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Renault's guide to Hockenheim set-up 22 Jul 2005

Fernando Alonso (ESP) Renault R24.
Formula One World Championship, Rd12, German Grand Prix, Qualifying Day, Hockenheim, Germany, 24 July 2004 Fernando Alonso (ESP) Renault.
Formula One World Championship, Rd 12, German Grand Prix, Preparations, Hockenheim, Germany, 21 July 2005 Jarno Trulli (ITA) Renault R24.
Formula One World Championship, Rd12, German Grand Prix, Practice Day, Hockenheim, Germany, 23 July 2004 Fernando Alonso (ESP) Renault.
Formula One World Championship, Rd 12, German Grand Prix, Practice Day, Hockenheim, Germany, 22 July 2005

Renault race engineers, Rod Nelson (chassis, for Fernando Alonso) and Fabrice Lom (engine, for Giancarlo Fisichella) explain the technical requirements for achieving a fast lap around the Hockenheim circuit, setting for this weekend’s German Grand Prix.

Rod Nelson: “While we run much higher levels of downforce than we used to in Hockenheim, this by no means makes it a high downforce circuit. For ideal lap time, we would run medium downforce levels but the requirement to achieve competitive top speeds on the long straight and to be able to overtake or defend a position into Turn 6 means we in fact run medium-low downforce - similar to Canada levels. This slightly ‘compromised' set-up is reminiscent of Indianapolis, which also forces us towards a set-up favouring straight-line speed over grip through the tighter sections.

“Mechanically, we are able to run the cars quite soft as there are no significant high speed changes of direction on the circuit. Front to rear, we run a forward mechanical bias ie: a stiffer front end, in order to get good traction out of the slow and medium speed corners and keep the rear stable under braking. Indeed, with the braking zone into turn 6 being the main passing opportunity, braking stability is something we work hard to get right. The track surface is generally quite smooth, and ride heights are only limited by the amount the car touches the ground into turn 6 at maximum speed.

“Temperatures are usually very high which can potentially give a number of problems. Firstly, with the heavy traction demands it is very easy to blister the rear tyres as track temperatures are always high; and secondly, we must manage our cooling level carefully to avoid overheating, either running alone or in traffic. However, with the R25 this is unlikely to be a problem as it possesses particularly effective cooling.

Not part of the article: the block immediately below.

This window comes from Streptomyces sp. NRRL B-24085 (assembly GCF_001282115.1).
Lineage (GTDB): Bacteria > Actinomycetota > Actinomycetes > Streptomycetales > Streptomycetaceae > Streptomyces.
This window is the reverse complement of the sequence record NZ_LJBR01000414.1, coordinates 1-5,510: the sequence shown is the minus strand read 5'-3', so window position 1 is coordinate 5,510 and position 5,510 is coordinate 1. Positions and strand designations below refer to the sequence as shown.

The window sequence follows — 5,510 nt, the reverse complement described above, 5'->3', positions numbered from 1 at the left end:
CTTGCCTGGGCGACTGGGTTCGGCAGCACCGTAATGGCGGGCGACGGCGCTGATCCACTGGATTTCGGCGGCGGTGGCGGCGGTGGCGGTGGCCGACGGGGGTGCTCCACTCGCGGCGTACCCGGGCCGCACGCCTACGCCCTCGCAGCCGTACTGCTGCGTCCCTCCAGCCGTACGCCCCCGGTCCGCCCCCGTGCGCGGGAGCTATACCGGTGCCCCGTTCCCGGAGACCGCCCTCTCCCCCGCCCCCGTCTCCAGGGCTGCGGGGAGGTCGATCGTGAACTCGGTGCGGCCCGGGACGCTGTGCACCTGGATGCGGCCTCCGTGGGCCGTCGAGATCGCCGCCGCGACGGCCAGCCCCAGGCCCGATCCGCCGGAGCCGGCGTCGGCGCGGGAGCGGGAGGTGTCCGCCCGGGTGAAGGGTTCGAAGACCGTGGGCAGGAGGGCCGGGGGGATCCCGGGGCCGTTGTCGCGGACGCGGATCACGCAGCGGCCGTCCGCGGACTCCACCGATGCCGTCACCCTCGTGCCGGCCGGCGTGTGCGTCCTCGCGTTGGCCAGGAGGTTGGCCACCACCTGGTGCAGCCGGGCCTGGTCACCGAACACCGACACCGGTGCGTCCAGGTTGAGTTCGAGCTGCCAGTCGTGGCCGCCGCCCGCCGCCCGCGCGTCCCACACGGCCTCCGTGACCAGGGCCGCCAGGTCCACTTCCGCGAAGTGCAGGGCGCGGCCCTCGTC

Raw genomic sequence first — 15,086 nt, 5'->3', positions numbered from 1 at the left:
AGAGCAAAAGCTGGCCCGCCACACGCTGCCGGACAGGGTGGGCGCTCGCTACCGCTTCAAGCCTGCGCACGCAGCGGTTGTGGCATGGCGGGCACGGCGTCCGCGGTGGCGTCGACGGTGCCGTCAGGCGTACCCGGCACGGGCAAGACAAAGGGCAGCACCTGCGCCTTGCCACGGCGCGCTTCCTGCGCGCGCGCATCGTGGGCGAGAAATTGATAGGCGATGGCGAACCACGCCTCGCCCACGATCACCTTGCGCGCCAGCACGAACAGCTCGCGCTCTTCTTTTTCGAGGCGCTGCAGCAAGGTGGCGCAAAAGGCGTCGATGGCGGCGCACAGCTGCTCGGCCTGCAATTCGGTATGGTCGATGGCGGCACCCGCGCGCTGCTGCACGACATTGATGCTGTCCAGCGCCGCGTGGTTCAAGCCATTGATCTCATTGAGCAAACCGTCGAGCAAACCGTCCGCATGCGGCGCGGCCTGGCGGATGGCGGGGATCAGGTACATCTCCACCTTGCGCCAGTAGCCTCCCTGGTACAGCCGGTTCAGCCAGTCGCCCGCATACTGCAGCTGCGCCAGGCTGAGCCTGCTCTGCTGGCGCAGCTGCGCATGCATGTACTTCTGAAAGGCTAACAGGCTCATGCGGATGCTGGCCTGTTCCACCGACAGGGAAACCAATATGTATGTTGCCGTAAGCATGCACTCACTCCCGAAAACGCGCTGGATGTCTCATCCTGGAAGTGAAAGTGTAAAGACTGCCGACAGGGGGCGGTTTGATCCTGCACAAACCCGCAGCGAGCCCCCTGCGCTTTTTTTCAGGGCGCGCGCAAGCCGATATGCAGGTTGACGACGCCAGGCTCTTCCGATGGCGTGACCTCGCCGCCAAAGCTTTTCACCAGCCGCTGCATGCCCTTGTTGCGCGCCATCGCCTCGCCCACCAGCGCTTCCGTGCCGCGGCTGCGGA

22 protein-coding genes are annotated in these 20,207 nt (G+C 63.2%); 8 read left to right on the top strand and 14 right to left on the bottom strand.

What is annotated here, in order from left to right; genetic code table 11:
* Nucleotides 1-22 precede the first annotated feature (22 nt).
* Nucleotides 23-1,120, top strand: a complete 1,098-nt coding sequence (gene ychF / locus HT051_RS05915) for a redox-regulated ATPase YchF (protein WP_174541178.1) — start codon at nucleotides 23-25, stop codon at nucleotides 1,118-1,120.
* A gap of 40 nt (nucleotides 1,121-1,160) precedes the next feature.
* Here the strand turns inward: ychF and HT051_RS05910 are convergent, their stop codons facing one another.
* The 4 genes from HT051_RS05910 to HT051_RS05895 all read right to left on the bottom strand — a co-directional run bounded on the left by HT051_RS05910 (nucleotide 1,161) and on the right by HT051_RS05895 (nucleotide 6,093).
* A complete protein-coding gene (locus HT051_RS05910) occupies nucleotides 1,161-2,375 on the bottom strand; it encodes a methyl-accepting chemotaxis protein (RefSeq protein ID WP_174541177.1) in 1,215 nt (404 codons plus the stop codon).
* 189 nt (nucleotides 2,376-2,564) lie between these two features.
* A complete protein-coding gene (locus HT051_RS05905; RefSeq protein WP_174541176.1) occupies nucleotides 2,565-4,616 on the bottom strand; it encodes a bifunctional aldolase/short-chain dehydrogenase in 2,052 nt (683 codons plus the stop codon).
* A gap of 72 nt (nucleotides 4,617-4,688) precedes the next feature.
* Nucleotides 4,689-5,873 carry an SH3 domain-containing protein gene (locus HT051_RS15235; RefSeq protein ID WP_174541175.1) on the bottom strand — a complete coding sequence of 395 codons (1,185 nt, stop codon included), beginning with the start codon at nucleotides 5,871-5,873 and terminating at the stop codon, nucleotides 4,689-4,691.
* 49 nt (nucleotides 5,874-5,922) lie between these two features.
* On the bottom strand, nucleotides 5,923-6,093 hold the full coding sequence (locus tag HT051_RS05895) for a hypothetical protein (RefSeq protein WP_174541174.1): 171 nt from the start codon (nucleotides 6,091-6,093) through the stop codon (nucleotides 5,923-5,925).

“The stadium section also gives both the drivers and engineers plenty to think about. With relatively low downforce levels, the drivers constantly complain of poor grip throughout the sessions, although the banking in T13 certainly helps this. T12, on the entry to the stadium, is probably one of the trickiest corners in Formula One - the circuit narrows significantly between entrance and exit, and the drivers always run quite wide to use the traction available on an uncovered access road that runs across the circuit. We often see cars in the grass or even gravel at this point of the circuit, and it is relatively easy to damage the car. Equally, the high number of corners in a short section of the circuit means brake, oil, water and gearbox temperatures can climb quite high.”

Fabrice Lom: “Even in its revised configuration, Hockenheim is a serious test for a Formula 1 engine. Although it no longer features the long straights of years past, it is, on average, the most demanding of the season so far for the V10: the average engine speed around the lap is high, 62% of the lap is spent at full throttle and the single longest period spent at full throttle is exceeded only by Indianapolis.

“These characteristics obviously demand a strong, powerful engine - but the nature of the circuit layout also imposes the additional requirement of having an engine that pulls well from very low revs, as the hairpins are some of the slowest corners of the entire season. Good torque is also an advantage under acceleration out of these slow and medium speed corners.

“Conditions are often very hot in Hockenheim, and the result of high temperatures is a phenomenon known as ‘engine acoustic offset'. This means that the engine develops its peak power at higher revs, and obliges us to use as many revs as possible in order to achieve optimum performance - a difficult exercise in reliability terms on such a demanding circuit. However, this is where our new C spec engine - with its ability to maintain peak revs for longer in race conditions - will play to our advantage.

“Of course, the engines will be the same units as used in Silverstone and, in spite of a hard race, both ran impeccably in the UK and are in good condition for the coming race. They can expect a hard weekend, but some respite may come in the closing stages of the Grand Prix - the race pace often drops in the final laps owing the circuit's severe demands on the tyres, and in fact the average race engine speed at Hockenheim is only the fifth highest of the season (compared to the second highest in qualifying trim).”